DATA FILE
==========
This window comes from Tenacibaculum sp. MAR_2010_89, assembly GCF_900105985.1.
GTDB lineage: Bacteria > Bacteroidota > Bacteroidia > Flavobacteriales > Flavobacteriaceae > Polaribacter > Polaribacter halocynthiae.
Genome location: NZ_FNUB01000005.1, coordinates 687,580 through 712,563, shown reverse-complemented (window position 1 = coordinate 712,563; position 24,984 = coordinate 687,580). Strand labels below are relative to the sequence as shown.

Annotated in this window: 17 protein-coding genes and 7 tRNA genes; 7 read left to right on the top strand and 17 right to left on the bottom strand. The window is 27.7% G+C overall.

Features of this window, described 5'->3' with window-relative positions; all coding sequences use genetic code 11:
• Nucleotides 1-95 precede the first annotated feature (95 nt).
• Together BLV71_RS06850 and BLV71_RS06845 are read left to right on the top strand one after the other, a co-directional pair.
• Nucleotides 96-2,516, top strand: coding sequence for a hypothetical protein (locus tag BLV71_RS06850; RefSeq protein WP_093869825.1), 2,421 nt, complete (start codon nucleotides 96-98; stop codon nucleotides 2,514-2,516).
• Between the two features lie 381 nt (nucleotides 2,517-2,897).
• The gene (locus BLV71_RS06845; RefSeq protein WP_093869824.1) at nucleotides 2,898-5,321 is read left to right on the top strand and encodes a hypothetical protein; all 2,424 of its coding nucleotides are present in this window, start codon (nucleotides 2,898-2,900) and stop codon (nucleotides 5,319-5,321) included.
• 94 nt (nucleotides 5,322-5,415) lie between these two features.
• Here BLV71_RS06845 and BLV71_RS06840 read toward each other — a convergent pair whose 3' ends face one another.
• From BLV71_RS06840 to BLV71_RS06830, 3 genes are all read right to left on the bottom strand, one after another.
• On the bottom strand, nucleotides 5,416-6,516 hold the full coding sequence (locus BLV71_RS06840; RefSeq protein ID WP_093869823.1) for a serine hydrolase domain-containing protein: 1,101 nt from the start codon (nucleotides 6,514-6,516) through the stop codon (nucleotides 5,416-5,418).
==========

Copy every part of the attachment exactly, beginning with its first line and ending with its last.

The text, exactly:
This window comes from Tenacibaculum sp. MAR_2010_89, assembly GCF_900105985.1.
GTDB lineage: Bacteria > Bacteroidota > Bacteroidia > Flavobacteriales > Flavobacteriaceae > Polaribacter > Polaribacter halocynthiae.
Genome location: NZ_FNUB01000005.1, coordinates 687,580 through 712,563, shown reverse-complemented (window position 1 = coordinate 712,563; position 24,984 = coordinate 687,580). Strand labels below are relative to the sequence as shown.

Annotated in this window: 17 protein-coding genes and 7 tRNA genes; 7 read left to right on the top strand and 17 right to left on the bottom strand. The window is 27.7% G+C overall.

Features of this window, described 5'->3' with window-relative positions; all coding sequences use genetic code 11:
• Nucleotides 1-95 precede the first annotated feature (95 nt).
• Together BLV71_RS06850 and BLV71_RS06845 are read left to right on the top strand one after the other, a co-directional pair.
• Nucleotides 96-2,516, top strand: coding sequence for a hypothetical protein (locus tag BLV71_RS06850; RefSeq protein WP_093869825.1), 2,421 nt, complete (start codon nucleotides 96-98; stop codon nucleotides 2,514-2,516).
• Between the two features lie 381 nt (nucleotides 2,517-2,897).
• The gene (locus BLV71_RS06845; RefSeq protein WP_093869824.1) at nucleotides 2,898-5,321 is read left to right on the top strand and encodes a hypothetical protein; all 2,424 of its coding nucleotides are present in this window, start codon (nucleotides 2,898-2,900) and stop codon (nucleotides 5,319-5,321) included.
• 94 nt (nucleotides 5,322-5,415) lie between these two features.
• Here BLV71_RS06845 and BLV71_RS06840 read toward each other — a convergent pair whose 3' ends face one another.
• From BLV71_RS06840 to BLV71_RS06830, 3 genes are all read right to left on the bottom strand, one after another.
• On the bottom strand, nucleotides 5,416-6,516 hold the full coding sequence (locus BLV71_RS06840; RefSeq protein ID WP_093869823.1) for a serine hydrolase domain-containing protein: 1,101 nt from the start codon (nucleotides 6,514-6,516) through the stop codon (nucleotides 5,416-5,418).